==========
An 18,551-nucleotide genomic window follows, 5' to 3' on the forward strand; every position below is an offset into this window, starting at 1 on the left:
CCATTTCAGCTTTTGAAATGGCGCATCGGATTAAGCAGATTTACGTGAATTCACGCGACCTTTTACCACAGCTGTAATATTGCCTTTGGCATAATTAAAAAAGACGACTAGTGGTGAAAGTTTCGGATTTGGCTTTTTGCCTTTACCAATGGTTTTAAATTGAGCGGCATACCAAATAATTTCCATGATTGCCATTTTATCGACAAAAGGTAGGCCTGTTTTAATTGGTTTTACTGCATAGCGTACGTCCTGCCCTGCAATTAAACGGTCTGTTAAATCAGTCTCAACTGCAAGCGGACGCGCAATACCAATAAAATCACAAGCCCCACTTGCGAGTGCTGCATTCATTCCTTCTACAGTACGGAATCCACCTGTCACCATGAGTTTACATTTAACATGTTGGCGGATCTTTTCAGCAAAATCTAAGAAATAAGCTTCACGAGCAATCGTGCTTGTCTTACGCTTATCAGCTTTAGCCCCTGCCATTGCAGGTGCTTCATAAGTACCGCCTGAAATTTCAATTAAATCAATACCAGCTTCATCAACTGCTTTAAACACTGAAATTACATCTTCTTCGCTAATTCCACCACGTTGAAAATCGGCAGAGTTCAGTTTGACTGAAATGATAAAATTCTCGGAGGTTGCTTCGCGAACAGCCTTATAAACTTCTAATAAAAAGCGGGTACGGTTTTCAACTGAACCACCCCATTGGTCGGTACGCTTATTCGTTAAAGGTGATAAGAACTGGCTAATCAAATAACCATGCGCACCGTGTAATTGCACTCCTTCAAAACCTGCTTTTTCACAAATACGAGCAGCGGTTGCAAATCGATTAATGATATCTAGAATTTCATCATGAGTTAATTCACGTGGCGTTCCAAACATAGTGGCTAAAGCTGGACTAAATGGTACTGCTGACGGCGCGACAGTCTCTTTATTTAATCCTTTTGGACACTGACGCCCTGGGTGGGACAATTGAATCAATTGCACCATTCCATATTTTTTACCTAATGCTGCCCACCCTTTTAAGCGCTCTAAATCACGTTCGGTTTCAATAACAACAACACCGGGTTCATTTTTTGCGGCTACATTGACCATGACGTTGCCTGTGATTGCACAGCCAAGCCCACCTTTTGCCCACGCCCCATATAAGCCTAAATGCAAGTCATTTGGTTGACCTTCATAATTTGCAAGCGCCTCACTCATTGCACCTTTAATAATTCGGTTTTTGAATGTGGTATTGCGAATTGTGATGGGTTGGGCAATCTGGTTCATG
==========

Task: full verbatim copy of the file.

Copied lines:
An 18,551-nucleotide genomic window follows, 5' to 3' on the forward strand; every position below is an offset into this window, starting at 1 on the left:
CCATTTCAGCTTTTGAAATGGCGCATCGGATTAAGCAGATTTACGTGAATTCACGCGACCTTTTACCACAGCTGTAATATTGCCTTTGGCATAATTAAAAAAGACGACTAGTGGTGAAAGTTTCGGATTTGGCTTTTTGCCTTTACCAATGGTTTTAAATTGAGCGGCATACCAAATAATTTCCATGATTGCCATTTTATCGACAAAAGGTAGGCCTGTTTTAATTGGTTTTACTGCATAGCGTACGTCCTGCCCTGCAATTAAACGGTCTGTTAAATCAGTCTCAACTGCAAGCGGACGCGCAATACCAATAAAATCACAAGCCCCACTTGCGAGTGCTGCATTCATTCCTTCTACAGTACGGAATCCACCTGTCACCATGAGTTTACATTTAACATGTTGGCGGATCTTTTCAGCAAAATCTAAGAAATAAGCTTCACGAGCAATCGTGCTTGTCTTACGCTTATCAGCTTTAGCCCCTGCCATTGCAGGTGCTTCATAAGTACCGCCTGAAATTTCAATTAAATCAATACCAGCTTCATCAACTGCTTTAAACACTGAAATTACATCTTCTTCGCTAATTCCACCACGTTGAAAATCGGCAGAGTTCAGTTTGACTGAAATGATAAAATTCTCGGAGGTTGCTTCGCGAACAGCCTTATAAACTTCTAATAAAAAGCGGGTACGGTTTTCAACTGAACCACCCCATTGGTCGGTACGCTTATTCGTTAAAGGTGATAAGAACTGGCTAATCAAATAACCATGCGCACCGTGTAATTGCACTCCTTCAAAACCTGCTTTTTCACAAATACGAGCAGCGGTTGCAAATCGATTAATGATATCTAGAATTTCATCATGAGTTAATTCACGTGGCGTTCCAAACATAGTGGCTAAAGCTGGACTAAATGGTACTGCTGACGGCGCGACAGTCTCTTTATTTAATCCTTTTGGACACTGACGCCCTGGGTGGGACAATTGAATCAATTGCACCATTCCATATTTTTTACCTAATGCTGCCCACCCTTTTAAGCGCTCTAAATCACGTTCGGTTTCAATAACAACAACACCGGGTTCATTTTTTGCGGCTACATTGACCATGACGTTGCCTGTGATTGCACAGCCAAGCCCACCTTTTGCCCACGCCCCATATAAGCCTAAATGCAAGTCATTTGGTTGACCTTCATAATTTGCAAGCGCCTCACTCATTGCACCTTTAATAATTCGGTTTTTGAATGTGGTATTGCGAATTGTGATGGGTTGGGCAATCTGGTTCATG